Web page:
British Proponents of EU Right to Appeal to Fear

Those who believe Britain would be better off staying the European Union are right to point to the risks.

The Union Jack flies in London, England, September 26, 2010
The Union Jack flies in London, England, September 26, 2010 (Adrián Navarro)

Proponents of a British exit from the European Union have taken to accusing their opposite numbers in the referendum campaign of appealing to fear for the consequences of leaving.

It’s not as though the out campaign is a ray of sunshine. It is after all predicated on the notion that belonging to the EU is unbearable. But let’s tackle this criticism of the “in” side, because their appealing to fear is actually perfectly justified.

There isn’t a joyful case to be made for membership, unless you’re an ardent federalist. For many Britons especially, the status quo isn’t terribly satisfying but it’s not unacceptable either. Being in the EU comes with obvious benefits, like ease of travel and doing business, and some disadvantages, like restrictive agriculture policies and fishing quotas.

On balance, it will probably seem a tolerable arrangement to most — especially when Prime Minister David Cameron’s renegotiation did give the United Kingdom a few additional prerogatives.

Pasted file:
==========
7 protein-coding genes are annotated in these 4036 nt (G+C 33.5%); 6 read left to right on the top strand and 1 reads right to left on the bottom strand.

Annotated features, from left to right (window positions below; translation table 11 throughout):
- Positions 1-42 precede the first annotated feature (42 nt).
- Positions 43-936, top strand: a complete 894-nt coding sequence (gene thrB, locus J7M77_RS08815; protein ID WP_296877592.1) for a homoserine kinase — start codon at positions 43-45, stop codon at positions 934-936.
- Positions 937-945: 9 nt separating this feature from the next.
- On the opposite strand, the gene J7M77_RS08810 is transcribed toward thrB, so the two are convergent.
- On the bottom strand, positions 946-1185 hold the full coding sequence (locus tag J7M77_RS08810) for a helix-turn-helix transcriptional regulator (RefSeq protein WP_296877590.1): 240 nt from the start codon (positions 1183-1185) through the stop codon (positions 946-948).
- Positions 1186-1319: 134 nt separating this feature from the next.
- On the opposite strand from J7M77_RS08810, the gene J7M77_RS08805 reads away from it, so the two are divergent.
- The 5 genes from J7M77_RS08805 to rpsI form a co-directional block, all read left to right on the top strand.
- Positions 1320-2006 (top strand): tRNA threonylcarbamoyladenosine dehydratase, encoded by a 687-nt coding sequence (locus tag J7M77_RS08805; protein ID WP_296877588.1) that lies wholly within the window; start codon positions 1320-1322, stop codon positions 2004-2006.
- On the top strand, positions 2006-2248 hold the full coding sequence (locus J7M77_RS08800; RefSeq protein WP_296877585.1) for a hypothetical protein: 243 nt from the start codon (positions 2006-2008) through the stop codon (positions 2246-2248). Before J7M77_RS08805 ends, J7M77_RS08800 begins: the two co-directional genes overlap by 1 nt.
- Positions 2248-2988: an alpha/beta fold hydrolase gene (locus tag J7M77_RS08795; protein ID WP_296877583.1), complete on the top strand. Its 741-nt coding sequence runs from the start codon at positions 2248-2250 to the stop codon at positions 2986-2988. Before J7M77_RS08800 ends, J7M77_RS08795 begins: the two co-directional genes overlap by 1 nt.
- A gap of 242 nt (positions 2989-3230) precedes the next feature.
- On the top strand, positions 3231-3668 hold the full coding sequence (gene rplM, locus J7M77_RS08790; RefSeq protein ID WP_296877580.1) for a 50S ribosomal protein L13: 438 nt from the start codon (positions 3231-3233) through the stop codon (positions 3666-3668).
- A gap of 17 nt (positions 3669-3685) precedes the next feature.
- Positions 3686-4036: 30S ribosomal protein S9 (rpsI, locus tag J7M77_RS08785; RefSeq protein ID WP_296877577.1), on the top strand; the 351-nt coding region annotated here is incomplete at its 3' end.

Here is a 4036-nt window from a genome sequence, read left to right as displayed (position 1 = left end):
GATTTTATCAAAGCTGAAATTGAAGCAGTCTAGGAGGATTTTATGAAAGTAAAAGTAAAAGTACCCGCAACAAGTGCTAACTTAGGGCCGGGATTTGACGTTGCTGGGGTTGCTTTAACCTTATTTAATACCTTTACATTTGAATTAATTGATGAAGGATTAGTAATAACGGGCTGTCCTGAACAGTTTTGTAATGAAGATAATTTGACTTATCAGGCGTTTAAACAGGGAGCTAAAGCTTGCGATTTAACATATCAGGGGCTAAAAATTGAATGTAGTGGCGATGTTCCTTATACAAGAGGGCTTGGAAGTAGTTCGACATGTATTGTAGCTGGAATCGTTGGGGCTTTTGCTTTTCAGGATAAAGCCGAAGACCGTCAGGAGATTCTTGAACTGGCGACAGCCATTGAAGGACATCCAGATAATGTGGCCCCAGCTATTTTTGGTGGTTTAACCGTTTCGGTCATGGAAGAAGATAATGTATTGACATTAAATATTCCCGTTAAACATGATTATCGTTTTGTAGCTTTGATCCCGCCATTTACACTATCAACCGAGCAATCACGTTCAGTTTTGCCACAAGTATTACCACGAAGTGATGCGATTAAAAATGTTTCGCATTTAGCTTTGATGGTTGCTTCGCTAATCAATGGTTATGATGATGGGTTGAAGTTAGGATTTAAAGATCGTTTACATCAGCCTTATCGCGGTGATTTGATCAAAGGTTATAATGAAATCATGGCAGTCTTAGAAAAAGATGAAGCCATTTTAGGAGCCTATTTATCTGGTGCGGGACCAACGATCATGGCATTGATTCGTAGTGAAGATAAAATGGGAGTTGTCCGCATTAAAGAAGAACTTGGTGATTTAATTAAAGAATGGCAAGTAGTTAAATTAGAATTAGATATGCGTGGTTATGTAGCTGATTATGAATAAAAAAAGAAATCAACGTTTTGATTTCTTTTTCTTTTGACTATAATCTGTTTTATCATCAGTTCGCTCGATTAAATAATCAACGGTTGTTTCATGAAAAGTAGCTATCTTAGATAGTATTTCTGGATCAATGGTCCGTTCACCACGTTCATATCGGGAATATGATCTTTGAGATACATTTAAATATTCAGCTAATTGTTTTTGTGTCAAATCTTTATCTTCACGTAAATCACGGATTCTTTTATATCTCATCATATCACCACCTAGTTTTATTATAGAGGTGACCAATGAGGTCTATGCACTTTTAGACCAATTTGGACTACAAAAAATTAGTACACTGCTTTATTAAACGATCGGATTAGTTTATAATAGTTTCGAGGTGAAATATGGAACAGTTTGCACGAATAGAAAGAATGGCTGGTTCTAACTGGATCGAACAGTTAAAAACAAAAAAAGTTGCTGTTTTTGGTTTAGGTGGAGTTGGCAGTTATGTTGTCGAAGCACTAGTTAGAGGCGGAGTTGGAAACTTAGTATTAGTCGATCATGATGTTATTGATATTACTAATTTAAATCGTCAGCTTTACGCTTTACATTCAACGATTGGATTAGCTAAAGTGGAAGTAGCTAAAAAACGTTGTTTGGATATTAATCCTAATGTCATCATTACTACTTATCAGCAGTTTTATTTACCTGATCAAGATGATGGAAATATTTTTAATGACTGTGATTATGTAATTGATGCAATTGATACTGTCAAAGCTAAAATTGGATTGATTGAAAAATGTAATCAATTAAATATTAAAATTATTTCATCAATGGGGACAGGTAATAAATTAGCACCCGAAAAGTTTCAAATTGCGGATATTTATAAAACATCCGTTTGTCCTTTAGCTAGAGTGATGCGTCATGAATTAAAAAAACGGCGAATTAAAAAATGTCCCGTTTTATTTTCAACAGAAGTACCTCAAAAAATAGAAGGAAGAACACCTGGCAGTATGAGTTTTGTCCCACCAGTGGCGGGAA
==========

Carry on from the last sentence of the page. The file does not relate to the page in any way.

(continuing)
The alternative, exit, is an unknown. There is no template for it. No other country has ever left the EU. Would Britain be able to negotiate a better deal outside? Or would it join the ranks of Norway and Switzerland, being forced to follow most EU regulations without the power to help write them in exchange for staying in the single market?


The reality is no one knows. The out campaign has no clear view of what comes the day after Britain leaves. Many of them seem to believe that the country is so valuable to Europe that the nations of the continent would fall over themselves to offer a better deal.

That rather seems to overestimate how the United Kingdom is perceived abroad.

It wouldn’t be in the rest of Europe’s interest to keep Britain out altogether, no, but nor would it be in the interest of continental governments to give Britain such a good deal that their own voters might be tempted to leave as well.

This is why the argument for staying in is negative. Britons, like most normal people, have no particular attachment to the European Union as it exists today, but they also recognize that the alternative could be worse.

There is nothing wrong about appealing to people’s worry that an exit from EU could leave them worse off. Especially when it probably would.

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